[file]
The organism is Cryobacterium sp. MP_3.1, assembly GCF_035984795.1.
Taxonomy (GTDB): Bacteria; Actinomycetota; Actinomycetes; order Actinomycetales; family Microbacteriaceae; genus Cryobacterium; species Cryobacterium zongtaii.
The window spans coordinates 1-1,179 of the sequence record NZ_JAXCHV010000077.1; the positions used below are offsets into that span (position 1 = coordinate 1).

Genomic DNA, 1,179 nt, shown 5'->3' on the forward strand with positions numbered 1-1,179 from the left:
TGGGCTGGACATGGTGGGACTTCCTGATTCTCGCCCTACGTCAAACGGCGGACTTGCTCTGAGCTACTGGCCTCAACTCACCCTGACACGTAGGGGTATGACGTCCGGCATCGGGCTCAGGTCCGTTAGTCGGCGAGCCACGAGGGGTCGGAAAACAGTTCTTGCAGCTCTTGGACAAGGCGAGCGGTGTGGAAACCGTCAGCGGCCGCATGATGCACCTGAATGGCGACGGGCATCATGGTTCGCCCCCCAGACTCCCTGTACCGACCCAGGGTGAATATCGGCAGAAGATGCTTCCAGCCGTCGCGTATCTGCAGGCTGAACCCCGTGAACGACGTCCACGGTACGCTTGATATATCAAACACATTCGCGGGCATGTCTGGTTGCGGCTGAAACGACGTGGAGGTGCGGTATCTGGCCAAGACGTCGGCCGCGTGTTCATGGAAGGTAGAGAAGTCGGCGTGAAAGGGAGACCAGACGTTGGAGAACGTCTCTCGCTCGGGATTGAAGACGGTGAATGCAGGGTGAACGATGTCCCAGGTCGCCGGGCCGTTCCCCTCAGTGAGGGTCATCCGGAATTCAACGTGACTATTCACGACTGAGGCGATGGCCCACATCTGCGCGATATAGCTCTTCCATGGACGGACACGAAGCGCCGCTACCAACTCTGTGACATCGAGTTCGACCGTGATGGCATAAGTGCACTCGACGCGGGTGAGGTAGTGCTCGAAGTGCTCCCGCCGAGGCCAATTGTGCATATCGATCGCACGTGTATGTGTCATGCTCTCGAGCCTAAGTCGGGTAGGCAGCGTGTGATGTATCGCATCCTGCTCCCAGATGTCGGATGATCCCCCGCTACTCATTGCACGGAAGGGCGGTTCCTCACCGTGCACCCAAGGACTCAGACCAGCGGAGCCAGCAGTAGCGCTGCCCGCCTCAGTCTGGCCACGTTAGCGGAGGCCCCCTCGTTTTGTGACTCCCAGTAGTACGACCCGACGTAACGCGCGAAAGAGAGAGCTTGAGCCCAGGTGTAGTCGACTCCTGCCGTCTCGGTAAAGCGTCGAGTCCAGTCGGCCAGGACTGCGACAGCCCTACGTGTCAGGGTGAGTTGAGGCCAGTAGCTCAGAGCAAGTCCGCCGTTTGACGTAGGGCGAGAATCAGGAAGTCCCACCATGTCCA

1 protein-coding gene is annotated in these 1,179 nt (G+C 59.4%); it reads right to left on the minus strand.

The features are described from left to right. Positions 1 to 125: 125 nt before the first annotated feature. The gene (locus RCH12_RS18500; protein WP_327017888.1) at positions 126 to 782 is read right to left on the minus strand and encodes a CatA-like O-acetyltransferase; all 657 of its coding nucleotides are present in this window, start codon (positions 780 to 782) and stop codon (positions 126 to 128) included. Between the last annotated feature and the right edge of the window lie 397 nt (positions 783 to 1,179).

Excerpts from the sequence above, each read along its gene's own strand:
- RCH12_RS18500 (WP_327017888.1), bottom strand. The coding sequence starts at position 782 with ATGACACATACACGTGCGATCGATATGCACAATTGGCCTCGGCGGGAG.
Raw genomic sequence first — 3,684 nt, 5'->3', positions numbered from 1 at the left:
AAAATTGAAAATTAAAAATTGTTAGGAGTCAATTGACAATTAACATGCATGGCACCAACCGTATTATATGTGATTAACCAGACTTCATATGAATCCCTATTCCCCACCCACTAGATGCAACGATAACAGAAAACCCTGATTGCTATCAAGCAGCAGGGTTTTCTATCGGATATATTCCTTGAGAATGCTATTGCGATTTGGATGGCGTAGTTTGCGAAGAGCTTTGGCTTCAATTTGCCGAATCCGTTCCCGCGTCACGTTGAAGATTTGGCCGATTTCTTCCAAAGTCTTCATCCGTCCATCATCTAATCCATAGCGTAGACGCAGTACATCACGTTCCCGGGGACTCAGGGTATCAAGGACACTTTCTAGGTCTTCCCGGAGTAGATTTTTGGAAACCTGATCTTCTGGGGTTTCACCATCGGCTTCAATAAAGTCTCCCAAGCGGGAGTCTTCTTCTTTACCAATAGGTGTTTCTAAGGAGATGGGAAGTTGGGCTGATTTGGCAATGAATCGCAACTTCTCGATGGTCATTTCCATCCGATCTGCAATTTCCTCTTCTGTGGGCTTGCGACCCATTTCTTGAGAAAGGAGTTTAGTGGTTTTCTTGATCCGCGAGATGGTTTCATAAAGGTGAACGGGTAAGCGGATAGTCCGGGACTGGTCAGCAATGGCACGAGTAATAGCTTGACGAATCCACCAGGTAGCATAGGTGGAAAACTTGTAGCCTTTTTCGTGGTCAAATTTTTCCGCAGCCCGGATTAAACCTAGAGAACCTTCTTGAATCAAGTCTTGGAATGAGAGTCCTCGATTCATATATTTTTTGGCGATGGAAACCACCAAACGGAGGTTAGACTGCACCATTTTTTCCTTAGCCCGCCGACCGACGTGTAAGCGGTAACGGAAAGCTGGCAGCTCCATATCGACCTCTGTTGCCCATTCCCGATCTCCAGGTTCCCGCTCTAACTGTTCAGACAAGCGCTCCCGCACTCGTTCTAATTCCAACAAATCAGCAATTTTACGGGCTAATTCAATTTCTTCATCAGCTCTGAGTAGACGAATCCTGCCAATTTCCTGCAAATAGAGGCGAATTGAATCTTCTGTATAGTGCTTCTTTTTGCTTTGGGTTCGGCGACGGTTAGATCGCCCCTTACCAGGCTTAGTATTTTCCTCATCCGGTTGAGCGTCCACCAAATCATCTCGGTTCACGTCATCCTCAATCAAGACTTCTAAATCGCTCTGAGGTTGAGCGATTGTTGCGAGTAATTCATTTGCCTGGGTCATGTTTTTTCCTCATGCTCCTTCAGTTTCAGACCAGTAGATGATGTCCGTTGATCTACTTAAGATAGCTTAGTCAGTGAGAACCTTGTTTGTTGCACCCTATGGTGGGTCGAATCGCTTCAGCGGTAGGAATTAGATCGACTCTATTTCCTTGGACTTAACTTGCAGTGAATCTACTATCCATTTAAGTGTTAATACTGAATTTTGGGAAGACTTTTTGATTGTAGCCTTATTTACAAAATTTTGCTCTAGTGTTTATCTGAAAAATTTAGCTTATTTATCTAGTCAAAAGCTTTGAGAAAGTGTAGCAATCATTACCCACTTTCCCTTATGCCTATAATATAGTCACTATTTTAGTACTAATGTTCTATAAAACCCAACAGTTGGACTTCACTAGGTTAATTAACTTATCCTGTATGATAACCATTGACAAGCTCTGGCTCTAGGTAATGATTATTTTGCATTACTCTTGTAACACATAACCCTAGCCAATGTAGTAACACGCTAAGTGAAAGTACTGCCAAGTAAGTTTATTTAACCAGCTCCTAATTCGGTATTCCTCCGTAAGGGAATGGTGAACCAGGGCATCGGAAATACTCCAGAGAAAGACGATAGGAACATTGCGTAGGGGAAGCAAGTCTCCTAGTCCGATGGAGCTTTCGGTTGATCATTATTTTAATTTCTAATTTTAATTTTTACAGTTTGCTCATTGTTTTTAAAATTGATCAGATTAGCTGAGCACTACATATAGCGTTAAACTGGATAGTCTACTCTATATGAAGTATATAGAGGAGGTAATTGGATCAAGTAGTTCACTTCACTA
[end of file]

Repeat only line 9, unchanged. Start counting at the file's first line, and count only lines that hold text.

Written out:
- RCH12_RS18500 (WP_327017888.1), bottom strand. The coding sequence starts at position 782 with ATGACACATACACGTGCGATCGATATGCACAATTGGCCTCGGCGGGAG.